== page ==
Bubble Bubble, Toil and Trouble
Aching joints and endless scrubble
Bubble bubble, toil and pleasure
Fill the hold with apple treasure
The apples are in. Yesterday I finished a last task, canning five gallons of cider. Now, aside from taking stock of the rosy fruit crowding our fridge and root cellar, watching for those rotters that might spoil a whole box, and perhaps making another batch of applesauce, we are done. It was a bumper year for our little Toad Hill Orchard after two barren seasons. At last we feel like apple farmers. When the sun shines you make hay and when the orchard bears, you put away fruit—who knows what we will get next year.
When we bought our original thirty acres in 1980, there was a pair of big old apple trees in the little sloping field next to the road, a Baldwin and a Snow. The former is a venerable New England favorite cooking apple, the latter a crisp, luscious “eater” with snow white flesh and cherry red skin. We knew them from our years working in orchards in New Hampshire and the Champlain Valley. I can imagine the first settlers in Whitesville traveling out toe western New York with these two precious and essential apple trees which would eventually fill their cellars—as ours is filled this year.
Our second spring, we planted about thirty trees of many varieties to keep the two elder trees company. Hopefully the original chart is somewhere in Fred’s desk—the untidiness of which is only surpassed by mine. Perhaps one winter day I’ll take on the project of digging it out. Several of the trees are planted too closely and they all need to be pruned to accommodate ladders. Every spring for the fleeting few days that the trees are in bloom, we savor the ethereal scent and beauty, and hold our breaths hoping that frost and rain will hold off enough for the bees to do their work. It’s an organic orchard. We could improve our management, but we have never sprayed. We’ve had some good crops in past years, but nothing like this year.
We two fifty-eight year olds felt like we were in our twenties again, climbing ladders and limbs with one ratty old picking bag and a canvas shopping bag—until evening when aching joints reminded us of our age. Twigs tugged at my hair and leaves slipped down my shirt. Geese winged southward across the sky. Ravens circled overhead. Perfect apples are rare without chemical assistance. I tuck especially lovely ones into my jacket pockets. Sometimes I find one so irresistible that I crunch right into it on the spot. Eve had it right. Apples are definitely meant to be eaten. And there is nothing like picking apples on a bright autumn day. One afternoon Mom and Dad Beckhorn, both eighty-one, helped pick the lower branches, Dad from a lawn chair using his metal grabber. Later the two of them make and can a big batch of sauce in my kitchen. We reserved a sweetly laden little tree for my six Girl Scouts to pick to make into apple crisp for one of their meetings. I’ve made apple pie, kuchen, sauce, cider, and one batch of deep red crab apple jelly. The deer have been busily cleaning up drops and I’ve been giving our three horses armfuls of apples every day.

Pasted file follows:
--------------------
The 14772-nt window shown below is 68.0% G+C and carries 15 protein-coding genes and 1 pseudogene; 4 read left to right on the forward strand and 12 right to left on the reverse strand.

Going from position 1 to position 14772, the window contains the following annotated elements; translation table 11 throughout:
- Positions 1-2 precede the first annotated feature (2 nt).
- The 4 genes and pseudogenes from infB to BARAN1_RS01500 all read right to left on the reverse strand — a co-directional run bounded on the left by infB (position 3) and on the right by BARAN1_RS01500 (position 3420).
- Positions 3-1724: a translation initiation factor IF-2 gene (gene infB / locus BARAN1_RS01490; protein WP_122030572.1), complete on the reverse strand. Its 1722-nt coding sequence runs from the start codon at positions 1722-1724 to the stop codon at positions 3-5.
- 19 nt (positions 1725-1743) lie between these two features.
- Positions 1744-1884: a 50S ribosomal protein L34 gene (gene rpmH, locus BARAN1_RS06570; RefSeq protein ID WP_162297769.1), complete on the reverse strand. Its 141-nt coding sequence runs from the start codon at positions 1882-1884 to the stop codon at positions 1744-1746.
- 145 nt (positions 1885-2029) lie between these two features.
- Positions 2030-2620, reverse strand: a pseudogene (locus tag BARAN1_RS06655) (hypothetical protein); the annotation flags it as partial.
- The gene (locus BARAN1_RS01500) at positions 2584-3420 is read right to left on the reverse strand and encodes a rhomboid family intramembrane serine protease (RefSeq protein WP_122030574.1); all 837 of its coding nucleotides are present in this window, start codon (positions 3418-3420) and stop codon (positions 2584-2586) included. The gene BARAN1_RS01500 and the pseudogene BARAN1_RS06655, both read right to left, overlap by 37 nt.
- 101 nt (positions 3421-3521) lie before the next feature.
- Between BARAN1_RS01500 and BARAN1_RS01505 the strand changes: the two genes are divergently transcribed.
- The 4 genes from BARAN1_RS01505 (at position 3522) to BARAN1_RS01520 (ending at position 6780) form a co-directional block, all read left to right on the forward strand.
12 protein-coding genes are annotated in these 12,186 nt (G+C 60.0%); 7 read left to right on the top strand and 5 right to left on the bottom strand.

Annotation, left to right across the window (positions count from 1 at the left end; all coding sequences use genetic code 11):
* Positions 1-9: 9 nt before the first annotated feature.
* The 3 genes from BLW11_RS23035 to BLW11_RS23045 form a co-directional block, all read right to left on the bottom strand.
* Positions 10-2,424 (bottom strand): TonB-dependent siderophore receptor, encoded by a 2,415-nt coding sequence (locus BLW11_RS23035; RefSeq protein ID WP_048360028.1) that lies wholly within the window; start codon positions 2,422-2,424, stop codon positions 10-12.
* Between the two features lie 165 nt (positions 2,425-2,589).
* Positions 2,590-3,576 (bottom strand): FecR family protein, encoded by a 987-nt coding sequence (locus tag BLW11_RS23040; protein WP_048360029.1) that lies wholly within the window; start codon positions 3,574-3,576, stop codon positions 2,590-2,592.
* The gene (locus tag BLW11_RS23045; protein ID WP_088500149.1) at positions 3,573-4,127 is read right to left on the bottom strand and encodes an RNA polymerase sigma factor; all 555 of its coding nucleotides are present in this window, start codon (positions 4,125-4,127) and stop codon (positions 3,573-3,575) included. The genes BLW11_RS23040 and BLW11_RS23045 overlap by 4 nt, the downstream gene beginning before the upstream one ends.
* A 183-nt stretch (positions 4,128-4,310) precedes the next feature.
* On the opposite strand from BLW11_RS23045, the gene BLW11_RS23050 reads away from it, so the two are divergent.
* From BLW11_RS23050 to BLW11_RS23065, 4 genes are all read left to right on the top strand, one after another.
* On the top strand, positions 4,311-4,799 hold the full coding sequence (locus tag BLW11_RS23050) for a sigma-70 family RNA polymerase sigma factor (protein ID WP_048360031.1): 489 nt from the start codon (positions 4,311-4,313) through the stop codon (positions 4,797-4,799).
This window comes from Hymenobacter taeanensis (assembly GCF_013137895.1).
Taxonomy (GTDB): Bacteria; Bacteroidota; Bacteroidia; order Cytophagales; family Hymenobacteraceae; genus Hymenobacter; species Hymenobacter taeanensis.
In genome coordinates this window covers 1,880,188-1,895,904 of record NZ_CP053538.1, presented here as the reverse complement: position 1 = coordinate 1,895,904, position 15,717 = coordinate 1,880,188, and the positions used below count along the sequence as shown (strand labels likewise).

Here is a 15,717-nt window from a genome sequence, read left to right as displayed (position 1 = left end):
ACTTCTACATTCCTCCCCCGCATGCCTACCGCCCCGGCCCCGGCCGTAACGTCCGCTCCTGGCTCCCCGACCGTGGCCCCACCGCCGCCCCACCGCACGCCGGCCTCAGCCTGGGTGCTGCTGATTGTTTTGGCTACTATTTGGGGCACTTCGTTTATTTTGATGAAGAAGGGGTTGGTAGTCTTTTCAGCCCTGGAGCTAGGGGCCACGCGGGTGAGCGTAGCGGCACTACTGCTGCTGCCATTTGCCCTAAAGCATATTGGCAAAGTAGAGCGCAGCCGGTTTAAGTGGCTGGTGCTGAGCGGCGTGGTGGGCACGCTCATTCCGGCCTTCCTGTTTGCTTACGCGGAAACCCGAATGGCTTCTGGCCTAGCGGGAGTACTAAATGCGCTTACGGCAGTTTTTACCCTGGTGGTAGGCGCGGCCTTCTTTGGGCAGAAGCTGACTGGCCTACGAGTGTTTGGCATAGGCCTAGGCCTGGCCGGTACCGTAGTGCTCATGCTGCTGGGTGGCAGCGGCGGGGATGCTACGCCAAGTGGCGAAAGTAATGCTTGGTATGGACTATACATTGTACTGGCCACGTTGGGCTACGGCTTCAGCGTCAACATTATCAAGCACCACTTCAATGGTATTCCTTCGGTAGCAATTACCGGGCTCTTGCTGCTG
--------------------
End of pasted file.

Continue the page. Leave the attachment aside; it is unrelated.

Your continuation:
Fred has become a fanatic hard cider maker, traveling to western Massachusetts to attend workshops, and collecting wild fruit and special varieties to add to his blends. He went to Lains’ Cider Mill in Canisteo to press large batches, three times, some of which we sold fresh. He rebuilt our antique press to do small specialty mixes. (Unfortunately the grinder is horribly inefficient and it’s a bear to turn the handle, especially when grinding hard, small apples. But the exercise is great!) Now the cellar audibly gurgles with many yeasty, fragrant brews, one mixed with black currants, another purely from wild varieties.
There is an amazing difference in apples. One of our favorite findings this year is the pale yellow, thin skinned Calville Blanc D’Hiver (white winter). Our daughter Spring, home for the holiday weekend, made apple tart with it, crumbly with butter and ground almonds. Wow. Everywhere Fred goes, he spots wild trees—potential taste discoveries. I roll my eyes. I’m ready to be done with the harvest. With Spring, we pick up yet more small, hard, wild apples for her to make chutney. “That’s it!” I say, walking back to the car. “I am finished picking apples this year!” We drive up the driveway. It’s satisfying to see the trees bare except for a few stray apples that the deer and grouse will enjoy. High in the branches of the tall old Baldwin tree, the sun catches a tantalizing cluster of bright red fruit, enough for a couple of pies . . .